Short-term Visitor

Balancing Selection and Mate Choice at the Major Histocompatibility Complex

PI(s): Frank Hailer (Biodiversity and Climate Research Centre (BiK-F))
Start Date: 23-Mar-2015
Keywords: behavior, evolutionary genetics, inbreeding, natural populations, population genetics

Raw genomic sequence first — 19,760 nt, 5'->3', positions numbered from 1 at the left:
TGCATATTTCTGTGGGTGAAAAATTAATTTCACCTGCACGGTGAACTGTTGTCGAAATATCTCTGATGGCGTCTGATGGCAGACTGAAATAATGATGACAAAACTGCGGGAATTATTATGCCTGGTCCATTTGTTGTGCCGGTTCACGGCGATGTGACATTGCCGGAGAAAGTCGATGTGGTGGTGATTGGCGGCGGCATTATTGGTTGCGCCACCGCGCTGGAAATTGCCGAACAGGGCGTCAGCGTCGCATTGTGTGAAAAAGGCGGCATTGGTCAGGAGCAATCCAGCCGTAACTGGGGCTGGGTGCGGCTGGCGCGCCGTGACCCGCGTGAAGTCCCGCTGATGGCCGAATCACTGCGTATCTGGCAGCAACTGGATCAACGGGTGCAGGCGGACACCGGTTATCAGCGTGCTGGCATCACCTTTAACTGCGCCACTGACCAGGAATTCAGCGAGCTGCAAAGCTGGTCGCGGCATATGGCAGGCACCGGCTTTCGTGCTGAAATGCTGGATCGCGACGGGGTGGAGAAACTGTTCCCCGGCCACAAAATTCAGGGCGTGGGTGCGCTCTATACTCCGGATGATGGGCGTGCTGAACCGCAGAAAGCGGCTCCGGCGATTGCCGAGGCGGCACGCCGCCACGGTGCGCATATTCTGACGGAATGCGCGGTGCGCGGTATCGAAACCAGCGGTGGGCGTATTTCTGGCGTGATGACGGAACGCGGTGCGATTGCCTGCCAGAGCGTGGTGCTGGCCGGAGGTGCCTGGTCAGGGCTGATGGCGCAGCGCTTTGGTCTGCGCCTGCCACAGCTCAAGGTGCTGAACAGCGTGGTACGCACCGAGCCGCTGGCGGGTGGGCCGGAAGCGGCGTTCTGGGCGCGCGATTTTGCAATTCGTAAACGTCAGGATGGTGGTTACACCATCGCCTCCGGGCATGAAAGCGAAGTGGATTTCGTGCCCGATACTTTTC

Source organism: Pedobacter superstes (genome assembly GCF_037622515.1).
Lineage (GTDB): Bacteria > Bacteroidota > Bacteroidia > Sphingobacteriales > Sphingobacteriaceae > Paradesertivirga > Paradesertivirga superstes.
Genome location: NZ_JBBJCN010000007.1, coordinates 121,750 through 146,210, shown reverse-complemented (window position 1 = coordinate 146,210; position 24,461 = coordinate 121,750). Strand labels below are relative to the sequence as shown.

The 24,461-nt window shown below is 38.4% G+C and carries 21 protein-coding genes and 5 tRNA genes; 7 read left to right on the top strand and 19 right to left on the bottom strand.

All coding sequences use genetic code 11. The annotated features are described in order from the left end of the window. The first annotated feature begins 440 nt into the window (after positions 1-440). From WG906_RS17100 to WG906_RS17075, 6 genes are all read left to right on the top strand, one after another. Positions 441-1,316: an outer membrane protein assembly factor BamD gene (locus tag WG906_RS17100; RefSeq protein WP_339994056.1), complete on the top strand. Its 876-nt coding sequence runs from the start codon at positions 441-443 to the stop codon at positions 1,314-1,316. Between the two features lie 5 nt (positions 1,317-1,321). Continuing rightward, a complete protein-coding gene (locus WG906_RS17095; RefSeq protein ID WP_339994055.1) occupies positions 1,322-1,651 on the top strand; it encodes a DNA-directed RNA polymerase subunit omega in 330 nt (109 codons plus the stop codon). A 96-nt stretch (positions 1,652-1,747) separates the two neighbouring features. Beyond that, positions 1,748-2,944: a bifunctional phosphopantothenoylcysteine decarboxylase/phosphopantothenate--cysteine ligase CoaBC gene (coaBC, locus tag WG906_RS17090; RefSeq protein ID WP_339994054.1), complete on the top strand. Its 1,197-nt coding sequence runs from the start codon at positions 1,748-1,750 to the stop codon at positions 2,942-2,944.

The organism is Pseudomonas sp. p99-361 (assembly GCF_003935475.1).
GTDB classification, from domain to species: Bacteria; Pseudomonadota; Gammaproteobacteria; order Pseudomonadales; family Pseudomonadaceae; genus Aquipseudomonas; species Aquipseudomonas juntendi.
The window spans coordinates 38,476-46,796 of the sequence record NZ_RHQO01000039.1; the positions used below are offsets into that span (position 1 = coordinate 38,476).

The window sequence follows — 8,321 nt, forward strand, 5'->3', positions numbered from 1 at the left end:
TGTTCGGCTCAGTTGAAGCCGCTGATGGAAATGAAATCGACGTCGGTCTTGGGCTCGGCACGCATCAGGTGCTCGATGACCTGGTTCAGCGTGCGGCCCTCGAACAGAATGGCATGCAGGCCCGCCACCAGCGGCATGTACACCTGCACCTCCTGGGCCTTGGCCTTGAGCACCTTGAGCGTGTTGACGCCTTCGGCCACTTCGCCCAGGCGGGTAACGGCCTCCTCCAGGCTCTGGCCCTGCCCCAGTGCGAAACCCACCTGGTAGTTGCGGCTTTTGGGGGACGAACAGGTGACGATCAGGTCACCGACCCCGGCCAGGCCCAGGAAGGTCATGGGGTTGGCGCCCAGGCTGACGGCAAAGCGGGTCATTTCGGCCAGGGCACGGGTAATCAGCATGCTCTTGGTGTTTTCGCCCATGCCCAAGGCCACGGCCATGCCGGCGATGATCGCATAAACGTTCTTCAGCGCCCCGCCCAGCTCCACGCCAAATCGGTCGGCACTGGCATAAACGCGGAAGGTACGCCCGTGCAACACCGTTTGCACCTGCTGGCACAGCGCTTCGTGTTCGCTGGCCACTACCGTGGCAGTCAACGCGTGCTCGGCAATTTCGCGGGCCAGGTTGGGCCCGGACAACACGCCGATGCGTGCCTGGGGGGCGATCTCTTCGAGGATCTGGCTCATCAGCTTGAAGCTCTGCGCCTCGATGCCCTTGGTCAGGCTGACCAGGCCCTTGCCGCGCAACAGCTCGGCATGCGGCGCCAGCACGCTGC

Balancing selection can maintain genetic diversity at genes such as those of the major histocompatibility complex (MHC). The highly polymorphic MHC genes make cell-surface proteins that display peptides to the immune system, thereby playing a key role in im¬mune defense. A growing number of studies have found that animals prefer mates whose MHC Class II alleles are different from their own, thereby increasing offspring fitness via heterozygote advantage. Controversially, different studies have found different patterns: animals choose mates that are either (1) as MHC-dissimilar as possible, or (2) more different than random but less different than the maximum available level of MHC-dissimilarity. We hypo¬thesize that mate choice in a given population depends on the amount of MHC diversity. In a population with only a small amount of MHC diversity, individuals should choose maximally different mates, whereas in a population with very great MHC diversity, the auto-immune costs of MHC diversity may come into play such that individuals choose mates that are ‘intermediately dissimilar’ relative to the available pool of potential mates. Don Dearborn and I will meet at NESCent to aggregate data from published studies to test a critical prediction of this hypothesis: studies that have found mate choice for maximally dissimilar MHC should have lower MHC diversity in their samples than studies that have found mate choice for intermediately dissimilar MHC.